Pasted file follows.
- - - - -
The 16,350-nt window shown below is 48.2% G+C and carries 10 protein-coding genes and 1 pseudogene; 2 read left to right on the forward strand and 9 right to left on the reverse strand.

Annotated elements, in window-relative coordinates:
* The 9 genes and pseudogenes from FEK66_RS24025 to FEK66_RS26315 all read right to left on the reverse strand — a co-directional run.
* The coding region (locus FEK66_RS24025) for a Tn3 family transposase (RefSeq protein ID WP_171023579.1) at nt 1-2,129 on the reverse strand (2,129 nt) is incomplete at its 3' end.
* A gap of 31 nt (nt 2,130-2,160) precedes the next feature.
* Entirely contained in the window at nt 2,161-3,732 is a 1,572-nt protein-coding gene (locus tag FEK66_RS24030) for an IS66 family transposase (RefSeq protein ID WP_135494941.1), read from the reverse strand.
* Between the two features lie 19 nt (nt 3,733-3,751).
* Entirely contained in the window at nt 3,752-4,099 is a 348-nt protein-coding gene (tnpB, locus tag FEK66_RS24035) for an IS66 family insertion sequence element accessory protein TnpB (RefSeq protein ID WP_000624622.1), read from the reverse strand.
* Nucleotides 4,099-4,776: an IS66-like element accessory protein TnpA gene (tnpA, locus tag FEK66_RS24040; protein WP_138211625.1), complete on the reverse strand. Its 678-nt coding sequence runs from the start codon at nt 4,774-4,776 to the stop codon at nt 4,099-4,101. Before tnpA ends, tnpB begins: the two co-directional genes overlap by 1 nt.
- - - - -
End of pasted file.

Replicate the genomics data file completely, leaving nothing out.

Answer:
The 16,350-nt window shown below is 48.2% G+C and carries 10 protein-coding genes and 1 pseudogene; 2 read left to right on the forward strand and 9 right to left on the reverse strand.

Annotated elements, in window-relative coordinates:
* The 9 genes and pseudogenes from FEK66_RS24025 to FEK66_RS26315 all read right to left on the reverse strand — a co-directional run.
* The coding region (locus FEK66_RS24025) for a Tn3 family transposase (RefSeq protein ID WP_171023579.1) at nt 1-2,129 on the reverse strand (2,129 nt) is incomplete at its 3' end.
* A gap of 31 nt (nt 2,130-2,160) precedes the next feature.
* Entirely contained in the window at nt 2,161-3,732 is a 1,572-nt protein-coding gene (locus tag FEK66_RS24030) for an IS66 family transposase (RefSeq protein ID WP_135494941.1), read from the reverse strand.
* Between the two features lie 19 nt (nt 3,733-3,751).
* Entirely contained in the window at nt 3,752-4,099 is a 348-nt protein-coding gene (tnpB, locus tag FEK66_RS24035) for an IS66 family insertion sequence element accessory protein TnpB (RefSeq protein ID WP_000624622.1), read from the reverse strand.
* Nucleotides 4,099-4,776: an IS66-like element accessory protein TnpA gene (tnpA, locus tag FEK66_RS24040; protein WP_138211625.1), complete on the reverse strand. Its 678-nt coding sequence runs from the start codon at nt 4,774-4,776 to the stop codon at nt 4,099-4,101. Before tnpA ends, tnpB begins: the two co-directional genes overlap by 1 nt.